Explained: the difficult and inevitable legacy of Chuck Close
Chuck Close’s artistic life was divided into three distinct phases – two successful, one not. From 1967 until the end of 1988 he was a famous painter, a singular kind of photorealist known for enormous grisaille portraits of close friends and family (and of himself, perhaps his favorite subject) rendered on a pencil grid with diluted paint and an airbrush. His work was immanently desirable. Museums and private collectors began to fight for this even before he had his first solo exhibition in New York in 1970. He had the instant power of pop art – indeed, the artist had declared his desire to knock off people’s socks. But he also had the haughtier and more conceptual print of post-minimalism, arguably the last avant-garde artistic movement of classical modernism. He was also admired by connoisseurs and the public.
The artist himself projected an impressive author character. At 6ft 3in with a deep voice, quick wit and sort of goofy face, he was so widely beloved and ubiquitous that he was once called the “Mayor of SoHo”. At times he seemed to be the main representative of the upscale inner city art worlds, attending dinners and benefits and serving on the boards of museums (including the Whitney Museum of American Art) and foundations.
It was while carrying out a civic duty at Gracie Mansion on the night of Dec. 7, 1988 – presenting an award – that Close felt so ill he walked to the hospital of the neighboring doctors. In the morning, he was paralyzed from neck to toe, after suffering a collapse of a spinal artery. He eventually regained the use of his arms and was able to paint with a brush attached to his hand and forearm.
This was the start of the second phase of Close’s career, as an even more successful painter. His condition forces him to devise a new way of working that actually rejuvenates and improves his art. I remember the thrill of his 1991 show, when he showed off his last big heads, as always from photographs he had taken – Elizabeth Murray, Eric Fischl, Lucas Samaras and Roy Lichtenstein, one of the few images profile of Close. Not only was he painting again, but it was also his best effort since his black-and-white portraits of the late 1960s. Accurate rendering was now beyond his skill: the grids had been enlarged and filled with pops of vivid color. Up close they read like tiny abstract paintings. From a distance, they had a pixelated and hallucinatory buzz which nevertheless also revealed their photographic roots.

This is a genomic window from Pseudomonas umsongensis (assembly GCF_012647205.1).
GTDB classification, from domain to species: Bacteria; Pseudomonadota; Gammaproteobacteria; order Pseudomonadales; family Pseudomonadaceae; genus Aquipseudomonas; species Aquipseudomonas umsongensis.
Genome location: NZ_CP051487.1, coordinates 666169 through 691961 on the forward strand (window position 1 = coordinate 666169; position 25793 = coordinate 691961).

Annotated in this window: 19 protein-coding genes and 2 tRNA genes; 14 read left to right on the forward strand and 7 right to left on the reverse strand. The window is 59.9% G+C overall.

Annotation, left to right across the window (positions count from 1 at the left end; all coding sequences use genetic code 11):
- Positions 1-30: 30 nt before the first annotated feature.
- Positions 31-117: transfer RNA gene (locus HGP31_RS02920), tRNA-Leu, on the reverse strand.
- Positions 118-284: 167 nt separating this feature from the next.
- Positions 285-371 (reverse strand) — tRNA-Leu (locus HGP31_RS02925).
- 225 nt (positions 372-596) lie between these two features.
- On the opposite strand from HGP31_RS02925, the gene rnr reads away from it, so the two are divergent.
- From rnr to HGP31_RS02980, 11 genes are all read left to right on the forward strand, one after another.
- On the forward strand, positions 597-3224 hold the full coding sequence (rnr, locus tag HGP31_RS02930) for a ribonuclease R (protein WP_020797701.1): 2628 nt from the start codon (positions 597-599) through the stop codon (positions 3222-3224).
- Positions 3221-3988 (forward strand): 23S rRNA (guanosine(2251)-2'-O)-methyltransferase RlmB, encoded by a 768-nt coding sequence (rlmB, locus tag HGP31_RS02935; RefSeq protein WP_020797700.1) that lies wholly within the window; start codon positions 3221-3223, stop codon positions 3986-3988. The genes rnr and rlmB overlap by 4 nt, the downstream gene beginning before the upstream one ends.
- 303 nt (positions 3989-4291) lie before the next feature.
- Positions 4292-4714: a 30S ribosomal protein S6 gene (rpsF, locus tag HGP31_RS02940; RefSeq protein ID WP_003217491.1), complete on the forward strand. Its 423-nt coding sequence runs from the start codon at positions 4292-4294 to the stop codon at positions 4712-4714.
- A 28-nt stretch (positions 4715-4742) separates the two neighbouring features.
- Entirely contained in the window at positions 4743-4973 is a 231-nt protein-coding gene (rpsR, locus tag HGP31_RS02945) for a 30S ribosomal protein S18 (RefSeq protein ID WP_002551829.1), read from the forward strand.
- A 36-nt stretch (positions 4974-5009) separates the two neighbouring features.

Already much appreciated and respected, Close seemed for a time to become even more cherished, heroic. He has appeared often at gallery openings – especially to Pace, who had represented him since 1977 – surrounded by supporters, as he strolled around in his state-of-the-art wheelchair. It was hard not to be impressed by the ferocity of the will that allowed him to continue his life as an artist. Fortunately, Close – enriched by his work – was able to come out in style.
And then, in late 2017, Close suddenly became persona non grata in many parts of the art world after several young women accused him of sexual harassment. Two museums have canceled exhibitions of his work and others have removed him from display. While artists’ work often fades from view for some time after their death, Close has survived his art’s greater visibility.